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Vatican Questioned Over Sex Abuse Scandal
The Vatican has been quizzed for the first time over its handling of the global priest sex abuse scandal.
At a UN hearing in Geneva, officials were asked a series of questions about why they would not release data and how they planned to prevent future abuse.
Kirsten Sandberg, chairwoman of the 18-strong committee, told the Vatican delegation: "The view of committee is that the best way to prevent abuses is to reveal old ones - openness instead of sweeping offences under the carpet.
"It seems to date your procedures are not very transparent."
The Vatican has long insisted it is not responsible for abusive priests, claiming they are not employees of the Vatican but members of the broader Catholic Church which it exercises limited control over.
Archbishop Silvano Tomasi, the Vatican's UN ambassador in Geneva, told the committee: "Priests are not functionaries of the Vatican. Priests are citizens of their own states, and they fall under the jurisdiction of their own country."
A member of the committee asked about the Church's practice of moving priests suspected of abuse.
The Archbishop replied: "It is a no-go simply to move people from one diocese to another."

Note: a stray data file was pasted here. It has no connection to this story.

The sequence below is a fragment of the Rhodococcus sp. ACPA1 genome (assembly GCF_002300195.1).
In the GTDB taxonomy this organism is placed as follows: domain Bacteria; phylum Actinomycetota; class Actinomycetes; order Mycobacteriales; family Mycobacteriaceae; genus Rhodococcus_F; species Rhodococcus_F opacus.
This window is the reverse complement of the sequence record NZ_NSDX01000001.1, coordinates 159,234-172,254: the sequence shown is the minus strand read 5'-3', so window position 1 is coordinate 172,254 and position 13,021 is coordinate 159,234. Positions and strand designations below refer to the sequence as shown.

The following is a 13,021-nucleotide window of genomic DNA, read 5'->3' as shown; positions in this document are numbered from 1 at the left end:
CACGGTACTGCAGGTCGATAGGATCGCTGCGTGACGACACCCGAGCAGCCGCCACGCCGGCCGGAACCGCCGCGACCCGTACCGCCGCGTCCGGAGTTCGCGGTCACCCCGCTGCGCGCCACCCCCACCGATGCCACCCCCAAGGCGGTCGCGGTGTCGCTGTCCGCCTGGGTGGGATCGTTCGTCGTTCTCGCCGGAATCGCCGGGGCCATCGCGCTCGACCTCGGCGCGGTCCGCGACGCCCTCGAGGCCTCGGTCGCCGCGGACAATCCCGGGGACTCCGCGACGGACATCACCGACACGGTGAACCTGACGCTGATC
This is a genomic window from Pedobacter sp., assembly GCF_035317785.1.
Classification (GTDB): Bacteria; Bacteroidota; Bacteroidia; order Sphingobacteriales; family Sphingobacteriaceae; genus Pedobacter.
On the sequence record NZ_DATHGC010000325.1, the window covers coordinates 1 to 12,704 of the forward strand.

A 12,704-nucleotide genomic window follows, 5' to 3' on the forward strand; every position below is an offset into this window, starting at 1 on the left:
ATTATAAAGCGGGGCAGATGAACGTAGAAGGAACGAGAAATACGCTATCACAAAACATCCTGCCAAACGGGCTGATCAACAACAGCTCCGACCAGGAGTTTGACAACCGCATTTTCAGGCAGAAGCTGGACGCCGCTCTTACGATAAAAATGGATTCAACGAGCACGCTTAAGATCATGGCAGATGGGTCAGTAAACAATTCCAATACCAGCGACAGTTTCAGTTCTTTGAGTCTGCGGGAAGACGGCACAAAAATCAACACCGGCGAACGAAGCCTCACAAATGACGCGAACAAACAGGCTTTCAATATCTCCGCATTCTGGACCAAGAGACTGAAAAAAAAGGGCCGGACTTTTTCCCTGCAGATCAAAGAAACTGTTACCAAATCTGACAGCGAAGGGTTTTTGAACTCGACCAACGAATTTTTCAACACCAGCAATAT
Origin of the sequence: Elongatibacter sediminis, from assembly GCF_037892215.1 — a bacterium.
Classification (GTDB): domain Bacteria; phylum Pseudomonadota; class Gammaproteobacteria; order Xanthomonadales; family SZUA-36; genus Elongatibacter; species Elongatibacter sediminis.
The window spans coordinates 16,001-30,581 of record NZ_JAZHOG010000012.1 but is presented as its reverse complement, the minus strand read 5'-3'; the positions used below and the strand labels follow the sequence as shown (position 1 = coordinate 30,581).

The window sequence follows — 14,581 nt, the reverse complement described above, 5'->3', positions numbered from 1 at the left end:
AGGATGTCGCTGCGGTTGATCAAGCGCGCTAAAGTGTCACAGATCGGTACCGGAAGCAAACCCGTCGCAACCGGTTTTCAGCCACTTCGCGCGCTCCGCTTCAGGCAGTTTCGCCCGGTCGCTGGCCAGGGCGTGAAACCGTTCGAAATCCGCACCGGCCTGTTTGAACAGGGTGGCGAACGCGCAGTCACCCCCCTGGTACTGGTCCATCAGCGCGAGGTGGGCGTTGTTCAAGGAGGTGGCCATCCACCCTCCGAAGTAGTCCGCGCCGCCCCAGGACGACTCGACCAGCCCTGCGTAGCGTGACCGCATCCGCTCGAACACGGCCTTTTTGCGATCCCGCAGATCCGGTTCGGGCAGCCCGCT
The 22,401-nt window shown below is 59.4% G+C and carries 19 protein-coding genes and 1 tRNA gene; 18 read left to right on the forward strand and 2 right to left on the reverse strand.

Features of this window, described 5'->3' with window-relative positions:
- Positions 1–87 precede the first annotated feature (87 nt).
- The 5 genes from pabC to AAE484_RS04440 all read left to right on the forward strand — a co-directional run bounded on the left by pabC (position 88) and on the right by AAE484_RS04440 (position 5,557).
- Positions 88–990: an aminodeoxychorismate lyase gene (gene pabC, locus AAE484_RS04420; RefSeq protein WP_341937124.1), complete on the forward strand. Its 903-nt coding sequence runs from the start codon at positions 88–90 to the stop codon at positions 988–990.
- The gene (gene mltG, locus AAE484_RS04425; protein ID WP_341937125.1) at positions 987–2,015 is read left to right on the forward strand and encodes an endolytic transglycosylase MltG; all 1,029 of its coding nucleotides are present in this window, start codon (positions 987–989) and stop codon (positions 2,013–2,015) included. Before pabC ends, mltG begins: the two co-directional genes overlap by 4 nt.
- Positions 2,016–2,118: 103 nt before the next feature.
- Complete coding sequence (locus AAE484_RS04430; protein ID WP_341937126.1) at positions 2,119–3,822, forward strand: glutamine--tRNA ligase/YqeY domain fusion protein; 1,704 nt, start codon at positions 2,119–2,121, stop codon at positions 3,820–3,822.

Officials insisted the Vatican had little jurisdiction to sanction paedophile priests, but conceded more needed to be done to build on progress already made.
Monsignor Charles Scicluna, the Vatican's former sex crimes prosecutor, said: "The Holy See gets it. Let's not say too late or not.
"But there are certain things that need to be done differently."
The UN Convention on the Rights of the Child calls for signatories to take all appropriate measures to keep children from harm.
The Vatican ratified the UN convention in 1990, but did not provide progress reports for nearly two decades.
Critics allege the church enabled the rape of thousands of children by encouraging a culture of cover-up to defend its reputation.
Groups representing victims of clerical abuse gave the committee hundreds of pages of documents.
The groups have welcomed the hearing as the first time the Vatican has had to publicly defend its record.
Barbara Blaine, president of the Survivors' Network of those Abused by Priests (SNAP), said the Vatican responses were "more of the same".
The UN committee is made up of independent experts and will deliver observations and non-binding recommendations on February 5.
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